Reviews

Private Parts

Mandelbrot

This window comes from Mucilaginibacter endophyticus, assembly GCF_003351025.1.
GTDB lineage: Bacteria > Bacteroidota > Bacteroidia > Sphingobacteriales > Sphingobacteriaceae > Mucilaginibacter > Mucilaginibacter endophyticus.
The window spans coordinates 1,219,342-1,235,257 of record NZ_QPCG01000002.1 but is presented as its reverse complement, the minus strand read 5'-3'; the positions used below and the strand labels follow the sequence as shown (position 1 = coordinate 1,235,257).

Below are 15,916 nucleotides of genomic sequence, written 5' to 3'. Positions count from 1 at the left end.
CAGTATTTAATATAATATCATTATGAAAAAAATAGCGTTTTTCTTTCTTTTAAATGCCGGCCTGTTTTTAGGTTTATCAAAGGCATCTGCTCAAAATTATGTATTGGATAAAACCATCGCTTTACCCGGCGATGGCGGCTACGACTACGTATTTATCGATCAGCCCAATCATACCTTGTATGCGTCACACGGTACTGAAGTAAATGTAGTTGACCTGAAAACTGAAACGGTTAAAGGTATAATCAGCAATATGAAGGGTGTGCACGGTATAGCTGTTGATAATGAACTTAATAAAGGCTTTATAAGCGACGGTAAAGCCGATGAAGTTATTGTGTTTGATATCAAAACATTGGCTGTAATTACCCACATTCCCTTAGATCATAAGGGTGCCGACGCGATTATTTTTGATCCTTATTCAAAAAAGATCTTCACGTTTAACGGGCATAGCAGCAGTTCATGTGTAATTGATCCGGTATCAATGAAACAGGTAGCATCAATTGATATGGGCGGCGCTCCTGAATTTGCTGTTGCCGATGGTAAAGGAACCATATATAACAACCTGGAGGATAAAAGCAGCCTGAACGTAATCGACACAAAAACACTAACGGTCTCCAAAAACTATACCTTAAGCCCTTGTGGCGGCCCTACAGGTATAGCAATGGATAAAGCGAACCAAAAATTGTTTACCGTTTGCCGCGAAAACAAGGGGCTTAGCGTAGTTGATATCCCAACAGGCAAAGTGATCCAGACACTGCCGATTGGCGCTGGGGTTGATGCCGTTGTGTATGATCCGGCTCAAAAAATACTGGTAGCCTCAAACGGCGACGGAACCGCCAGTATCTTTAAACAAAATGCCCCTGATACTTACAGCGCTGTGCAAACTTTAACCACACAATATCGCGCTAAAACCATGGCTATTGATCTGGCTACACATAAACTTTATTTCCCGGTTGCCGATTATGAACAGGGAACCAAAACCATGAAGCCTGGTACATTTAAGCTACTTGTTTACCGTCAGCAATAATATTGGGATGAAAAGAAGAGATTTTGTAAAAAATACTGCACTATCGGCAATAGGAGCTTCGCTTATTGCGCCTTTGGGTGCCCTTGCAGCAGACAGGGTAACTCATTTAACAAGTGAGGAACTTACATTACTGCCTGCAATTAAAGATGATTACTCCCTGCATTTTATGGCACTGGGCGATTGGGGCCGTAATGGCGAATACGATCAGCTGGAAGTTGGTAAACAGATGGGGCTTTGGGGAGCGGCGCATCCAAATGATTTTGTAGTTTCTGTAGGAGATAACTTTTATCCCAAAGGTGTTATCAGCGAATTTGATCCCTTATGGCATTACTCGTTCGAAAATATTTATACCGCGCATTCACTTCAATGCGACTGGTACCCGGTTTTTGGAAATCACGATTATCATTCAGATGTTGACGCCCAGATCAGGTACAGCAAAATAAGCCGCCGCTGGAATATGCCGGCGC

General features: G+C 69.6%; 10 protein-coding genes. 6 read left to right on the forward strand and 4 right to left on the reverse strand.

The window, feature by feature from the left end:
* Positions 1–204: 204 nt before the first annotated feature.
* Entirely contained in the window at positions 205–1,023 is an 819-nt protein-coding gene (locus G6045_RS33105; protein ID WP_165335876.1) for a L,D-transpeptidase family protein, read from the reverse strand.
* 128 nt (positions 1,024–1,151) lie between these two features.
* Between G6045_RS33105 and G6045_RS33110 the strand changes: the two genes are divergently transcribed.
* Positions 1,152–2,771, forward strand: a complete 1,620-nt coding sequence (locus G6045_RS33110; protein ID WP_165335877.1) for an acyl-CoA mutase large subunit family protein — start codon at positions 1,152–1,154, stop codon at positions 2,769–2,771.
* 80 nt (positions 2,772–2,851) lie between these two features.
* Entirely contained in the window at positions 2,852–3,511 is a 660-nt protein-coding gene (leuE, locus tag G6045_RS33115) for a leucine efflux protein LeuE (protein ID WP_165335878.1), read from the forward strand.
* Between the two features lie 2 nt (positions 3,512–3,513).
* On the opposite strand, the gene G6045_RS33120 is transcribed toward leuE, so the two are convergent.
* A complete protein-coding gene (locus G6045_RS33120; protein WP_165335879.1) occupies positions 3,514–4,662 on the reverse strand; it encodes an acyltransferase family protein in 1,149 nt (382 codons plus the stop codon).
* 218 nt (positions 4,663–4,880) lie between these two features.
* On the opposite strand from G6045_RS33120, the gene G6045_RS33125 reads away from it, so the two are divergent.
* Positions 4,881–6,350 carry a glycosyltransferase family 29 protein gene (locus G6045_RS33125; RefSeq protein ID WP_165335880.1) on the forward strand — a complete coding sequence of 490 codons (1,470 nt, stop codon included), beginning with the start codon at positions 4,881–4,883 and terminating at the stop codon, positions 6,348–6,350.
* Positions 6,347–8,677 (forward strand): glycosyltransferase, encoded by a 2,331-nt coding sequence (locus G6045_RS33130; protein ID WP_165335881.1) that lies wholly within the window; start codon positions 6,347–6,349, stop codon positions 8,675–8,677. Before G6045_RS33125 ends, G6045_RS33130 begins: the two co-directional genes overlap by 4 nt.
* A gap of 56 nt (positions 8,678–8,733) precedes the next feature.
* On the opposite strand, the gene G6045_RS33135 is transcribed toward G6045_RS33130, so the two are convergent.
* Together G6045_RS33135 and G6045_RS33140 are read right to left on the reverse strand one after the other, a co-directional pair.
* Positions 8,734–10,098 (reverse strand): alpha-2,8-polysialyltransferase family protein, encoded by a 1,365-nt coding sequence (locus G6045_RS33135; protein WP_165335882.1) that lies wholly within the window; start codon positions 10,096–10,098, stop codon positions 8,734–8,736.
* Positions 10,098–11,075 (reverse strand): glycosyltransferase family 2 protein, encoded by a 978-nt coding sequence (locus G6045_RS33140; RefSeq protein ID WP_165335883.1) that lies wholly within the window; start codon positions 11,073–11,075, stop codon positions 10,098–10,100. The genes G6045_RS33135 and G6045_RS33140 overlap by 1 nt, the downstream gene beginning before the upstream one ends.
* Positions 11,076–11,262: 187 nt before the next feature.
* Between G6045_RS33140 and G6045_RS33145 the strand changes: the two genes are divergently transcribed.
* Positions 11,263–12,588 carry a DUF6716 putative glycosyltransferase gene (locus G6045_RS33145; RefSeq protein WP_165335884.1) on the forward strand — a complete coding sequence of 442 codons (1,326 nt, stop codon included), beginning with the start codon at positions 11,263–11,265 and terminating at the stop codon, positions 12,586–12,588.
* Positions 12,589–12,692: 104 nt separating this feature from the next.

The author of The Secret Parts of Fortune: Three Decades of Intense Investigations and Edgy Enthusiasms (Harper Perennial), portrayed on the front cover holding a skull in his left hand, looks exactly like the actor Bruce Dern posing as an intellectual. That is what drew me to this book in a used bookstore last summer; and when it fell open to a story about phone phreaks, called “Secrets of the Little Blue Box,” which I remembered reading in Esquire in 1971 and admiring so much that I have been repeating it ever since as well as I could remember it to anyone who would listen, I understood again the transcendent mission of the used bookstore—which is to be there when you least suspect that you need it. The Secret Parts of Fortune, by Ron Rosenbaum and not Bruce Dern, is 8 pages long, too long for any book but this one, and turns out to be filled with treasures equal to the phone-phreak story, which apparently inspired the two Steves (Jobs and Wozniak) to get into hacking—and may be the Ur factor in the genesis of Geist magazine itself. Ron Rosenbaum is a well-known journalist and essayist (how have I missed him all these decades?), who has been writing from below the horizon for decades about the strange and the wonderful and the very weird. His interview with the failing movie star Troy Donahue, who was playing the Charles Manson figure in an exploitation flick based on the Sharon Tate murders, is a masterpiece of controlled understatement, in which Troy punctuates his remarks with “Dig it, dig it, dig it,” and repeating his story—well known at the time—of being hit by lightning while stoned on LSD, an event that I heard reported on the radio and memorialized in 1969 in one of the only poems of my own that I have not destroyed (I called it “Troy Donahue Lives” and never thought of publishing it until now, so here goes: troy donahue swallowed / a capsule of lsd / and was struck by lightning the same night / “I had gone outside for a walk,” / troy donahue said later on the television / “and you know, it changed my whole life”). Rosenbaum’s title, The Secret Parts of Fortune, which appropriates a pun combining private parts with the unseen elements of destiny, is taken from an exchange between Hamlet and his erstwhile buddies Rosencrantz and Guildenstern; included along with stories of the hidden worlds of Hitler theorists, get-rich-quicksters, conspiracy-hucksters of all kinds, is an essay praising the little-known novels of Charles Portis, who wrote True Grit, and whom Rosenbaum calls the “least known great writer alive in America,” whose novels were just about to be re-published (1999) by Overlook Press. I went to the public library the next day and in an epiphanous moment found all three Overlook novels sitting on the shelf. Now I could feel everything working: magazine publishing, book publishing, bookselling, book re-selling, book reviewing, library-acquiring, public transit: and no need for the internet—this was all real life.

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